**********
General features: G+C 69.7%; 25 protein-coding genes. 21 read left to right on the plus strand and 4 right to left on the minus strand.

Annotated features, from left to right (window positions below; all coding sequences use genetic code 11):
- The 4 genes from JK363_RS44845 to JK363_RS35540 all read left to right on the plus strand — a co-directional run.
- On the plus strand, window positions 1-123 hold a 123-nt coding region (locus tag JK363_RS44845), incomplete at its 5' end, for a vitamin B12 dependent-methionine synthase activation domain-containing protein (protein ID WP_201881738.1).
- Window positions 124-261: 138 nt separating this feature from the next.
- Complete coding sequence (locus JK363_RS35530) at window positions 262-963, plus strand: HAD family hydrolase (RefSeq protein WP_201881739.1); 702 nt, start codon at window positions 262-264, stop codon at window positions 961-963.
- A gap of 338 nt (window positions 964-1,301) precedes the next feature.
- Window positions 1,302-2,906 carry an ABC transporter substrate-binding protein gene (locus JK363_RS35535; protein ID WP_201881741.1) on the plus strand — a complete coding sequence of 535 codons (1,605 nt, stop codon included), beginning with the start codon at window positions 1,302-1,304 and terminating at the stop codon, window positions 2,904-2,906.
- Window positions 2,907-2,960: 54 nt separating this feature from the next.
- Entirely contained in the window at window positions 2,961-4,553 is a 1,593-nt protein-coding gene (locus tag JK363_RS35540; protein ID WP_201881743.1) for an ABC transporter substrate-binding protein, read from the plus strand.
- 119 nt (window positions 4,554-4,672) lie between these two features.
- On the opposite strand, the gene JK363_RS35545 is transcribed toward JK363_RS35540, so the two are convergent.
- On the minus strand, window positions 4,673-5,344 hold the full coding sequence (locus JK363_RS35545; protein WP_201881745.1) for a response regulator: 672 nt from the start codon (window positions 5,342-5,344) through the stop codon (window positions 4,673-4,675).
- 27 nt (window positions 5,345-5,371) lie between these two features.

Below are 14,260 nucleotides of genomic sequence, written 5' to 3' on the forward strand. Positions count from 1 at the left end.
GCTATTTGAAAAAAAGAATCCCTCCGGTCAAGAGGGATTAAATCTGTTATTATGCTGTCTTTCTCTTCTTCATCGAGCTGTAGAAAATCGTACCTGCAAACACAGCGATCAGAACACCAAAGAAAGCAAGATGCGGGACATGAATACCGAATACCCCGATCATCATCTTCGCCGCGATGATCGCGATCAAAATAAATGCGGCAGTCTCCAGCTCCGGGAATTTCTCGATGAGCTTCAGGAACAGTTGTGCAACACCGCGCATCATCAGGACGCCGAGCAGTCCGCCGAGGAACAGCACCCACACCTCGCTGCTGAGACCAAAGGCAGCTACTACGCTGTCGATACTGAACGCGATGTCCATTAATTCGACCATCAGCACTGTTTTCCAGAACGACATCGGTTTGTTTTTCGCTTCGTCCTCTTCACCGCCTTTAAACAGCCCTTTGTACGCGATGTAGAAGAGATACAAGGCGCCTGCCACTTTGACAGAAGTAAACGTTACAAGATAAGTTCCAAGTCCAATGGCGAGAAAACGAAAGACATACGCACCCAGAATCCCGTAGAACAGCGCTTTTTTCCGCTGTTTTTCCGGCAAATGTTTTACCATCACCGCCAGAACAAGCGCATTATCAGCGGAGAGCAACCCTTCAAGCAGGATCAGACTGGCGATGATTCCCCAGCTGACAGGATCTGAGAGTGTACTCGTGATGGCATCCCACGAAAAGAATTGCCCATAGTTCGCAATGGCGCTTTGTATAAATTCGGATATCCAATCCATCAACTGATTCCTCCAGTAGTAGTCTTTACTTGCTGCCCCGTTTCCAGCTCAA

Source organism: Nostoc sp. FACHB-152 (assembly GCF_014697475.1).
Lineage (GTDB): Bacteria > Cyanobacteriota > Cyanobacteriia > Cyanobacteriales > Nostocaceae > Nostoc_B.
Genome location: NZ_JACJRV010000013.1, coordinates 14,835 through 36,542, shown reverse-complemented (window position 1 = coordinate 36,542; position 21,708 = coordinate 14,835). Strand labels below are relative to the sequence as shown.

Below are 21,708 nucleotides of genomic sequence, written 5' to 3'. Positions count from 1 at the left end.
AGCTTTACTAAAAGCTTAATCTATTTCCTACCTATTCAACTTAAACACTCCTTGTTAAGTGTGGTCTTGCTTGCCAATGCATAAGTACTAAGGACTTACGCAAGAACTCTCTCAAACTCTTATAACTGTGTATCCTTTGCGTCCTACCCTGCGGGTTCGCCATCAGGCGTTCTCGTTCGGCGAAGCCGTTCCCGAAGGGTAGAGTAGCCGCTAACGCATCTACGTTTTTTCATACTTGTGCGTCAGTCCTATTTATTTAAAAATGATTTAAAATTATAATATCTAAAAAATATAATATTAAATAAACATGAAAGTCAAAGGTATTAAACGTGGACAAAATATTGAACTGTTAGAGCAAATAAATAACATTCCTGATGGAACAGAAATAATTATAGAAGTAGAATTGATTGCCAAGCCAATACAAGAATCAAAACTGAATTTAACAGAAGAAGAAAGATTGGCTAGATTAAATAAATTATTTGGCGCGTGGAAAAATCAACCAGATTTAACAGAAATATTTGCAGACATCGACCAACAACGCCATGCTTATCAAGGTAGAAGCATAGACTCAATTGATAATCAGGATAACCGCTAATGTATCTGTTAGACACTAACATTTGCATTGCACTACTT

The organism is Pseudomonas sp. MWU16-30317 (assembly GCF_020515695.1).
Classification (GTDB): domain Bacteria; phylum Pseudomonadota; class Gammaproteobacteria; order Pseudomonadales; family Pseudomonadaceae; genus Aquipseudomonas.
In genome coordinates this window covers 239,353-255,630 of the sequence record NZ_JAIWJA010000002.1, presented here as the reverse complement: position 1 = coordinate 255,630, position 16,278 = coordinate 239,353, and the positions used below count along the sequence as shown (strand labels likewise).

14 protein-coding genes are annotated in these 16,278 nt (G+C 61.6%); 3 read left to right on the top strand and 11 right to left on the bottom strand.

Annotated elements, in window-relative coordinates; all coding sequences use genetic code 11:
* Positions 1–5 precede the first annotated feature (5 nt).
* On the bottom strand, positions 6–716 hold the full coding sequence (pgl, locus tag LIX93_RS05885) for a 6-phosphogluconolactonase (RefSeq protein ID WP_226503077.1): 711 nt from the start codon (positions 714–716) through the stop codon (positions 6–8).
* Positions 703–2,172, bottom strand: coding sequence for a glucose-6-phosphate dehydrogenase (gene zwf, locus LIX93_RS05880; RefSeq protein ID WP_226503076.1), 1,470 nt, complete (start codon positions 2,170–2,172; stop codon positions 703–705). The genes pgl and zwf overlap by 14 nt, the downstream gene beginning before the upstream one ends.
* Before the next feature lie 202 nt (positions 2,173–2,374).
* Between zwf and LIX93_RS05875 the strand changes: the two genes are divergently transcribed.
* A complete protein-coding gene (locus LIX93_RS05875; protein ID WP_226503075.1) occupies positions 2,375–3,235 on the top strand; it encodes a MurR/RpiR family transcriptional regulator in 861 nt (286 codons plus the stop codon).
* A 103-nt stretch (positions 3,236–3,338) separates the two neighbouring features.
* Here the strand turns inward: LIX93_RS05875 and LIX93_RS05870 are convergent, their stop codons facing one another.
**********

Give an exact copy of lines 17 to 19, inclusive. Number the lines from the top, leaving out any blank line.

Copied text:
Source organism: Nostoc sp. FACHB-152 (assembly GCF_014697475.1).
Lineage (GTDB): Bacteria > Cyanobacteriota > Cyanobacteriia > Cyanobacteriales > Nostocaceae > Nostoc_B.
Genome location: NZ_JACJRV010000013.1, coordinates 14,835 through 36,542, shown reverse-complemented (window position 1 = coordinate 36,542; position 21,708 = coordinate 14,835). Strand labels below are relative to the sequence as shown.